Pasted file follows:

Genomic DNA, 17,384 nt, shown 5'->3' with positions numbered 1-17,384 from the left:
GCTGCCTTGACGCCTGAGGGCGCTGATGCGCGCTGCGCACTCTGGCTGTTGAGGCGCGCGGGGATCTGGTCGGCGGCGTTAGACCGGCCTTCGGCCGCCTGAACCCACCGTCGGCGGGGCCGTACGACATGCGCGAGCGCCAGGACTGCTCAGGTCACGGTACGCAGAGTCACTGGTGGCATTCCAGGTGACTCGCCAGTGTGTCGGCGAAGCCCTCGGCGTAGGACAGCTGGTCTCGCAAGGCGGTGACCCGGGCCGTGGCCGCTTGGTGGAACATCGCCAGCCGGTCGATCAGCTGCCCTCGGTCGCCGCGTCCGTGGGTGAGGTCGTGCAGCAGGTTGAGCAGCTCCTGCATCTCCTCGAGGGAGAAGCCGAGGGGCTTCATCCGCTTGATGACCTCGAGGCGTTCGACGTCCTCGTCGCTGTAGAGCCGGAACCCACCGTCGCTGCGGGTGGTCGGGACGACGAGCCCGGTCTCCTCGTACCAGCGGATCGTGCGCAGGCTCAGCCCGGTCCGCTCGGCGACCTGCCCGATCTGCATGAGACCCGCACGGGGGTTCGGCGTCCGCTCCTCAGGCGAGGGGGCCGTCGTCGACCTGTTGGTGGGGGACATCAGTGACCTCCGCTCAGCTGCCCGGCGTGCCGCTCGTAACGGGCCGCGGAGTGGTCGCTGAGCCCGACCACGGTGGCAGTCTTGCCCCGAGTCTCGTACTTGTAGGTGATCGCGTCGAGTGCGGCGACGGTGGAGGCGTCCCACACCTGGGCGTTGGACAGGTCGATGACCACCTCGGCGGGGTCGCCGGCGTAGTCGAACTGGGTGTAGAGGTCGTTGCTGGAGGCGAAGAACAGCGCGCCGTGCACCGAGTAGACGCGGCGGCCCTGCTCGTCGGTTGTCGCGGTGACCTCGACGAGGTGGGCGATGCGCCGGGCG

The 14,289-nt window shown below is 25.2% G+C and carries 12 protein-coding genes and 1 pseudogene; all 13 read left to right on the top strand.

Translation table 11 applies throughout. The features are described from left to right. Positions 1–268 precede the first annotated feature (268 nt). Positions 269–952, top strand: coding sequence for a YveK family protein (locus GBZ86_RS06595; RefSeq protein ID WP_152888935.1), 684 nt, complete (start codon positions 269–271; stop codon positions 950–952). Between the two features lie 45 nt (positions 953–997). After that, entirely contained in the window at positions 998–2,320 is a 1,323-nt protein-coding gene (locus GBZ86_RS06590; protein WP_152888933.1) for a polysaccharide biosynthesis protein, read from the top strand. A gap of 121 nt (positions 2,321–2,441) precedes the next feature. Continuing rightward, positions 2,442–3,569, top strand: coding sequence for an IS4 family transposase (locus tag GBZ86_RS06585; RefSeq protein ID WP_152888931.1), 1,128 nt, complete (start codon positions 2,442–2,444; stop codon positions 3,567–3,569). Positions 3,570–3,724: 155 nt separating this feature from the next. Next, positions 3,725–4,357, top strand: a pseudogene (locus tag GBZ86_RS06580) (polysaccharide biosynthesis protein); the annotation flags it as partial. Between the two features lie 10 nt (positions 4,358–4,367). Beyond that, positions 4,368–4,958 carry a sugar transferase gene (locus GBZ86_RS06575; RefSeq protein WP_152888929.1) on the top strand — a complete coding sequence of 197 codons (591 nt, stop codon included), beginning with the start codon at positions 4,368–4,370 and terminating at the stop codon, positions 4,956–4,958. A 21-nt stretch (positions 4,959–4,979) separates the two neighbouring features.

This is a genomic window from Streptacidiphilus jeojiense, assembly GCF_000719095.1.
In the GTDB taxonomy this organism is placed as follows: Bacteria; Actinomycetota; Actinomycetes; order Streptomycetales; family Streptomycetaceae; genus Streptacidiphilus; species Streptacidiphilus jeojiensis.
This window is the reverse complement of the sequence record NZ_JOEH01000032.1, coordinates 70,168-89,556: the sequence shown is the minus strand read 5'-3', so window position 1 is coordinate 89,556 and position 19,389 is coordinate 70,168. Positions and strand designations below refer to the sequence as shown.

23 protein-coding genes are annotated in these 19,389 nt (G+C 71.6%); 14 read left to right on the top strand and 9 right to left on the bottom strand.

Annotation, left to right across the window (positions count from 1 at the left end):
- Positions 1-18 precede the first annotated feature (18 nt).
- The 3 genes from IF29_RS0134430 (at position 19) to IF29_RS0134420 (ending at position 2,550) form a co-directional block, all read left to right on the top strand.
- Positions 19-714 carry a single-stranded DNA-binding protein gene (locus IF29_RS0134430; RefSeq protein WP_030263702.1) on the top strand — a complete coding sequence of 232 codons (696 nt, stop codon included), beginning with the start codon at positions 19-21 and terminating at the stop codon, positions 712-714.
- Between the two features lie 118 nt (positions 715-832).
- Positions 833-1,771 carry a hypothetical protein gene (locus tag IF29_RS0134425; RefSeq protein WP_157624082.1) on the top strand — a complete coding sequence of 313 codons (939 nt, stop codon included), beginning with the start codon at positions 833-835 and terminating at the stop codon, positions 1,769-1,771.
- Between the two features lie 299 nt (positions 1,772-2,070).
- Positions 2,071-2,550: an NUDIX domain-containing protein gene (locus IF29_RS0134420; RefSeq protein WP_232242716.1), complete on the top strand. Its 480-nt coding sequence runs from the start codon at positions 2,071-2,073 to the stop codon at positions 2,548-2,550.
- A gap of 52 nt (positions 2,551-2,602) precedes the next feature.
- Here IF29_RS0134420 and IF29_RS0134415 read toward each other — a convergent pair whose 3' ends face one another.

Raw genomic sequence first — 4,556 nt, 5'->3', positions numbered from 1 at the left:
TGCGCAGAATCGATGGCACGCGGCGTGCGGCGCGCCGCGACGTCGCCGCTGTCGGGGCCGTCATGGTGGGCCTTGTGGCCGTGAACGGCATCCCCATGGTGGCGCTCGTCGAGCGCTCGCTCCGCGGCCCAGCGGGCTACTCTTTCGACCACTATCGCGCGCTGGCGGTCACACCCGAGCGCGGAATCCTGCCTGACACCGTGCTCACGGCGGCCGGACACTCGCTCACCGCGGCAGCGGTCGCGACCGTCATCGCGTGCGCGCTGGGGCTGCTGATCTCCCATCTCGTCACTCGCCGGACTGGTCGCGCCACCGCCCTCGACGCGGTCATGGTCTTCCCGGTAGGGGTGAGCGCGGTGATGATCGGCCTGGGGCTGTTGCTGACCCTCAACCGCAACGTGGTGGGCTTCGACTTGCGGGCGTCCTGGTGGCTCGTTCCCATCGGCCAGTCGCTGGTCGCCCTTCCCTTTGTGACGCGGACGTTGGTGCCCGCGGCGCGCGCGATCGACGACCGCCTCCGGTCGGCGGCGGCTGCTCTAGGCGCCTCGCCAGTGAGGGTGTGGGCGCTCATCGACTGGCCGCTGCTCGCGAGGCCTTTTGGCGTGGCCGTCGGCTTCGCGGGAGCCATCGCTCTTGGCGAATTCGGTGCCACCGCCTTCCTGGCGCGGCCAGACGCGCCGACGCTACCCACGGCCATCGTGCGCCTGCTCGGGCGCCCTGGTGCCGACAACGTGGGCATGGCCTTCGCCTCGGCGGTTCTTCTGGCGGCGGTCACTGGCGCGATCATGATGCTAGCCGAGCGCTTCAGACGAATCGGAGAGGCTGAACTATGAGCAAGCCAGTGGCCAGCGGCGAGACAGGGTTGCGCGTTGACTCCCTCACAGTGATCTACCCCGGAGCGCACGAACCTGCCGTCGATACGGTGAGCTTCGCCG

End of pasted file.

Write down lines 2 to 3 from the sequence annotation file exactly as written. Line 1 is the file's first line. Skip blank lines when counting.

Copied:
GCTGCCTTGACGCCTGAGGGCGCTGATGCGCGCTGCGCACTCTGGCTGTTGAGGCGCGCGGGGATCTGGTCGGCGGCGTTAGACCGGCCTTCGGCCGCCTGAACCCACCGTCGGCGGGGCCGTACGACATGCGCGAGCGCCAGGACTGCTCAGGTCACGGTACGCAGAGTCACTGGTGGCATTCCAGGTGACTCGCCAGTGTGTCGGCGAAGCCCTCGGCGTAGGACAGCTGGTCTCGCAAGGCGGTGACCCGGGCCGTGGCCGCTTGGTGGAACATCGCCAGCCGGTCGATCAGCTGCCCTCGGTCGCCGCGTCCGTGGGTGAGGTCGTGCAGCAGGTTGAGCAGCTCCTGCATCTCCTCGAGGGAGAAGCCGAGGGGCTTCATCCGCTTGATGACCTCGAGGCGTTCGACGTCCTCGTCGCTGTAGAGCCGGAACCCACCGTCGCTGCGGGTGGTCGGGACGACGAGCCCGGTCTCCTCGTACCAGCGGATCGTGCGCAGGCTCAGCCCGGTCCGCTCGGCGACCTGCCCGATCTGCATGAGACCCGCACGGGGGTTCGGCGTCCGCTCCTCAGGCGAGGGGGCCGTCGTCGACCTGTTGGTGGGGGACATCAGTGACCTCCGCTCAGCTGCCCGGCGTGCCGCTCGTAACGGGCCGCGGAGTGGTCGCTGAGCCCGACCACGGTGGCAGTCTTGCCCCGAGTCTCGTACTTGTAGGTGATCGCGTCGAGTGCGGCGACGGTGGAGGCGTCCCACACCTGGGCGTTGGACAGGTCGATGACCACCTCGGCGGGGTCGCCGGCGTAGTCGAACTGGGTGTAGAGGTCGTTGCTGGAGGCGAAGAACAGCGCGCCGTGCACCGAGTAGACGCGGCGGCCCTGCTCGTCGGTTGTCGCGGTGACCTCGACGAGGTGGGCGATGCGCCGGGCG

The 14,289-nt window shown below is 25.2% G+C and carries 12 protein-coding genes and 1 pseudogene; all 13 read left to right on the top strand.